The construction of the new building started March, 2011 in the north of the head office, completed on September 4, 2013 named "B Building". The headquarters building was named "M Building". July 24, 2011 at noon MBS terminated analog terrestrial TV broadcasting. On October 1, 2013 the Takaishi Solar Plant was situated in the area of MBS Takaishi Radio Transmitter. On April 4, 2014, at 11:07:09, The B Building opened.

Offices and studios

Broadcasting

Headquarters of Mainichi Broadcasting System Mainichi-Broadcasting-System-hq-01.jpg
Headquarters of Mainichi Broadcasting System
MBS Studio in USJ MBS Studios in USJ.JPG
MBS Studio in USJ

Radio

JOOR

TV

JOOR-TV (analog)
JOOY-DTV (digital)
  • Mt. Ikoma: Channel 16 (Remote controller button: 4)

Branch stations of TV broadcasting

Osaka Prefecture
  • Kashiwara (analog): Channel 54
  • Kashiwara (digital): Channel 16
  • Misaki-Fuke (analog): Channel 54
  • Misaki-Fuke (digital): Channel 16
  • Naka-Nose (digital): Channel 16
  • Nishi-Nose (digital): Channel 16
Nara Prefecture
  • Ikoma-Asukano (analog): Channel 37
  • Tochihara (analog): Channel 33
  • Tochihara (digital): Channel 39
  • Yoshino (analog): Channel 34
Shiga Prefecture
  • Otsu (analog): Channel 36
  • Otsu (digital): Channel 16
  • Otsu-Ishiyama (analog): Channel 18
  • Otsu-Ishiyama (digital): Channel 44
  • Hikone (analog): Channel 54
  • Hikone (digital): Channel 16
  • Koka (analog): Channel 55
  • Koka (digital): Channel 16
Kyoto Prefecture
  • Yamashina, Kyoto (analog): Channel 54
  • Yamashina, Kyoto (digital): Channel 39
  • Kameoka (analog): Channel 33
  • Kameoka (digital): Channel 16
  • Fukuchiyama (analog): Channel 54
  • Fukuchiyama (digital): Channel 16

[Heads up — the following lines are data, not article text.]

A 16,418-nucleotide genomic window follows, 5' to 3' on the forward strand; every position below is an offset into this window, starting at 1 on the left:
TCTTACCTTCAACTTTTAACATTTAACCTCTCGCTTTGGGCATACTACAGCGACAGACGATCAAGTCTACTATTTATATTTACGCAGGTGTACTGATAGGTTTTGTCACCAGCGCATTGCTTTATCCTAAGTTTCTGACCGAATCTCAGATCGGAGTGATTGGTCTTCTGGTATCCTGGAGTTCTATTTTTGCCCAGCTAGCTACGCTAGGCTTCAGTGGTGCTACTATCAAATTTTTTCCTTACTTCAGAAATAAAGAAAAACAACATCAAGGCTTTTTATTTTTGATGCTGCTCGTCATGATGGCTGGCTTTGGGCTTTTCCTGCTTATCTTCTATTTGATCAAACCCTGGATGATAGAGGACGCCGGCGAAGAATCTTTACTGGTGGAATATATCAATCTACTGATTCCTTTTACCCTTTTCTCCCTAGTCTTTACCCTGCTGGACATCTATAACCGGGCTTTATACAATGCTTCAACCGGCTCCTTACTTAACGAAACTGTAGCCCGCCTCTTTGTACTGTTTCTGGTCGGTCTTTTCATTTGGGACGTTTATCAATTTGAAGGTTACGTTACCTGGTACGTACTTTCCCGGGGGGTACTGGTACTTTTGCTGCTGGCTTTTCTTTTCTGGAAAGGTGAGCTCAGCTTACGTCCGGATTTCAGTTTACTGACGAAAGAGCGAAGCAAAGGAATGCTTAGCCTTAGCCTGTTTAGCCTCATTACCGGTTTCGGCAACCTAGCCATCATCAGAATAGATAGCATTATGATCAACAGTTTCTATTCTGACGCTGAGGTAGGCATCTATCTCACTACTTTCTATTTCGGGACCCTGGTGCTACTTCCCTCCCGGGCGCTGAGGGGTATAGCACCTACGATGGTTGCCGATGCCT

• Maizuru (analog): Channel 53
  • Maizuru (digital): Channel 16
  • Miyazu (analog): Channel 33
  • Miyazu (digital): Channel 16
  • Mineyama (analog): Channel 34
  • Mineyama (digital): Channel 16
Hyogo Prefecture
  • Kobe (mountain area) (analog): Channel 31
  • Kobe (mountain area) (digital): Channel 16
  • Nada, Kobe (analog): Channel 54
  • Hokutan-Tarumi (analog): Channel 53
  • Hokutan-Tarumi (digital): Channel 16
  • Nishinomiya-Yamaguchi (analog): Channel 55
  • Nishinomiya-Yamaguchi (digital): Channel 16
  • Inagawa (analog): Channel 35
  • Inagawa (digital): Channel 38
  • Tatsuno (analog): Channel 34
  • Tatsuno (digital): Channel 16
  • Miki (analog): Channel 34
  • Miki (digital): Channel 16
  • Himeji (analog): Channel 54
  • Himeji (digital): Channel 16
  • Himeji-nishi (analog): Channel 33
  • Himeji (digital): Channel 16
  • Ako (analog): Channel 54
  • Ako (digital): Channel 16
  • Wadayama (analog): Channel 54
  • Wadayama (digital): Channel 16
  • Kinosaki (analog): Channel 54
  • Kinosaki (digital): Channel 16
  • Kasumi (analog): Channel 33
  • Kasumi (digital): Channel 16
  • Sasayama (analog): Channel 33
  • Sasayama (digital): Channel 16
  • Hikami (analog): Channel 33
  • Kasumi (digital): Channel 16
  • Aioi (analog): Channel 33
  • Aioi (digital): Channel 16
  • Yamasaki (analog): Channel 33
  • Yamasaki (digital): Channel 21
  • Fukusaki (analog): Channel 33
  • Fukusaki (digital): Channel 16
  • Sayo (analog): Channel 33
  • Yoka (analog): Channel 34
  • Yoka (digital): Channel 16
Wakayama Prefecture
  • Wakayama (analog): Channel 42
  • Wakayama (digital): Channel 16
  • Kainan (analog): Channel 54
  • Kainan (digital): Channel 16
  • Hashimoto (analog): Channel 54
  • Hashimoto (digital): Channel 42
  • Gobo (analog): Channel 53
  • Gobo (digital): Channel 47
  • Kibi (analog): Channel 54
  • Kibi (digital): Channel 47
  • Tanabe (analog): Channel 54
  • Tanabe (digital): Channel 47
  • Arida (analog): Channel 35
  • Arida (digital): Channel 16
  • Shingu (analog): Channel 36

Special events hosted by MBS

Announcers

Present

The head of the announcer office
  • Nobuhiro Takagaki (高垣 伸博, entered in 1978, former TV producer)

Past

Other broadcasting stations in the Kansai area

Radio and TV

TV only

Radio only

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References

  1. Goldenson, Leonard H.; Wolf, Marvin J. (1991–1993). Beating the Odds: The Untold Story Behind the Rise of ABC. New York City: Charles Scribner's Sons. ISBN   0-684-19055-9.